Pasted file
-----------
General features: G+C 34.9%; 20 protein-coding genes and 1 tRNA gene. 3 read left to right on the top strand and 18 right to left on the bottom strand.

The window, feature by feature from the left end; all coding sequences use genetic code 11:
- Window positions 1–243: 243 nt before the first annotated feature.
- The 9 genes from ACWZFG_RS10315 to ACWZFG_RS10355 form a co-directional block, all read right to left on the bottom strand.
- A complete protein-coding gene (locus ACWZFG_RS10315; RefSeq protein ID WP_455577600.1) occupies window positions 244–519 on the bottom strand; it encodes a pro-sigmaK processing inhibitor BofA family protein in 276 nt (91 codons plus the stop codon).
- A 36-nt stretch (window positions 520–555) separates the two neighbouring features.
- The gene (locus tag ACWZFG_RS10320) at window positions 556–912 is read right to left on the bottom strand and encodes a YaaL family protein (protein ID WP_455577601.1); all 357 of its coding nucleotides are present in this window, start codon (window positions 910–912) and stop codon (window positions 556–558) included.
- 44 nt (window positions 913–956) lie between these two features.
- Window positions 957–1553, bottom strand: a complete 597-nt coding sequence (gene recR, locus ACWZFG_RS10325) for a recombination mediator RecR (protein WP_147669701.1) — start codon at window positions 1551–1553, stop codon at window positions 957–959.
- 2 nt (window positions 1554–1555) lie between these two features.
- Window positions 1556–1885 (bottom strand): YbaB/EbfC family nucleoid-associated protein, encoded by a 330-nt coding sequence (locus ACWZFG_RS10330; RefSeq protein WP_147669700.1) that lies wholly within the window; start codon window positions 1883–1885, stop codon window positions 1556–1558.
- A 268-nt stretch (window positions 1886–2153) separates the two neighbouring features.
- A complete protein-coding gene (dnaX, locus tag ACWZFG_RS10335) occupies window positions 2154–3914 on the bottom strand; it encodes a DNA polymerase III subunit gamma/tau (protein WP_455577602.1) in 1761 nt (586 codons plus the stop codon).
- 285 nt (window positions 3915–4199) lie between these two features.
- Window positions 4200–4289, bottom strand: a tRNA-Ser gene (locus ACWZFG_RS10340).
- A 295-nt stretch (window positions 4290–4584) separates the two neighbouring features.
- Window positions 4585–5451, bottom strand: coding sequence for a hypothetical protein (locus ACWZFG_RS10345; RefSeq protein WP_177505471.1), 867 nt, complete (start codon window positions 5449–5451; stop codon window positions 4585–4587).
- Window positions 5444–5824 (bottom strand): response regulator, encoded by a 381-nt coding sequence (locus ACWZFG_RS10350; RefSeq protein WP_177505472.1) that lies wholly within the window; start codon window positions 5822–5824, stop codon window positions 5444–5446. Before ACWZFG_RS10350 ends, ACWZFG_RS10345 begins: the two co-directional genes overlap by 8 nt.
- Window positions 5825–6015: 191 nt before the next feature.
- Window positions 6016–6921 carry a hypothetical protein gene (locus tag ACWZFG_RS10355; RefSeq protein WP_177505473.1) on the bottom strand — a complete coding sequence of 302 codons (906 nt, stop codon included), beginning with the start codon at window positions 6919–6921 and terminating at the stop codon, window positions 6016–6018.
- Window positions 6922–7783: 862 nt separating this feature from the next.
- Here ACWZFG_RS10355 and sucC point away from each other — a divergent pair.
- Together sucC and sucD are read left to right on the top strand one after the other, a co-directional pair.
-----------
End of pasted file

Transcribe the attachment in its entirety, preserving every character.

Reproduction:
General features: G+C 34.9%; 20 protein-coding genes and 1 tRNA gene. 3 read left to right on the top strand and 18 right to left on the bottom strand.

The window, feature by feature from the left end; all coding sequences use genetic code 11:
- Window positions 1–243: 243 nt before the first annotated feature.
- The 9 genes from ACWZFG_RS10315 to ACWZFG_RS10355 form a co-directional block, all read right to left on the bottom strand.
- A complete protein-coding gene (locus ACWZFG_RS10315; RefSeq protein ID WP_455577600.1) occupies window positions 244–519 on the bottom strand; it encodes a pro-sigmaK processing inhibitor BofA family protein in 276 nt (91 codons plus the stop codon).
- A 36-nt stretch (window positions 520–555) separates the two neighbouring features.
- The gene (locus tag ACWZFG_RS10320) at window positions 556–912 is read right to left on the bottom strand and encodes a YaaL family protein (protein ID WP_455577601.1); all 357 of its coding nucleotides are present in this window, start codon (window positions 910–912) and stop codon (window positions 556–558) included.
- 44 nt (window positions 913–956) lie between these two features.
- Window positions 957–1553, bottom strand: a complete 597-nt coding sequence (gene recR, locus ACWZFG_RS10325) for a recombination mediator RecR (protein WP_147669701.1) — start codon at window positions 1551–1553, stop codon at window positions 957–959.
- 2 nt (window positions 1554–1555) lie between these two features.
- Window positions 1556–1885 (bottom strand): YbaB/EbfC family nucleoid-associated protein, encoded by a 330-nt coding sequence (locus ACWZFG_RS10330; RefSeq protein WP_147669700.1) that lies wholly within the window; start codon window positions 1883–1885, stop codon window positions 1556–1558.
- A 268-nt stretch (window positions 1886–2153) separates the two neighbouring features.
- A complete protein-coding gene (dnaX, locus tag ACWZFG_RS10335) occupies window positions 2154–3914 on the bottom strand; it encodes a DNA polymerase III subunit gamma/tau (protein WP_455577602.1) in 1761 nt (586 codons plus the stop codon).
- 285 nt (window positions 3915–4199) lie between these two features.
- Window positions 4200–4289, bottom strand: a tRNA-Ser gene (locus ACWZFG_RS10340).
- A 295-nt stretch (window positions 4290–4584) separates the two neighbouring features.
- Window positions 4585–5451, bottom strand: coding sequence for a hypothetical protein (locus ACWZFG_RS10345; RefSeq protein WP_177505471.1), 867 nt, complete (start codon window positions 5449–5451; stop codon window positions 4585–4587).
- Window positions 5444–5824 (bottom strand): response regulator, encoded by a 381-nt coding sequence (locus ACWZFG_RS10350; RefSeq protein WP_177505472.1) that lies wholly within the window; start codon window positions 5822–5824, stop codon window positions 5444–5446. Before ACWZFG_RS10350 ends, ACWZFG_RS10345 begins: the two co-directional genes overlap by 8 nt.
- Window positions 5825–6015: 191 nt before the next feature.
- Window positions 6016–6921 carry a hypothetical protein gene (locus tag ACWZFG_RS10355; RefSeq protein WP_177505473.1) on the bottom strand — a complete coding sequence of 302 codons (906 nt, stop codon included), beginning with the start codon at window positions 6919–6921 and terminating at the stop codon, window positions 6016–6018.
- Window positions 6922–7783: 862 nt separating this feature from the next.
- Here ACWZFG_RS10355 and sucC point away from each other — a divergent pair.
- Together sucC and sucD are read left to right on the top strand one after the other, a co-directional pair.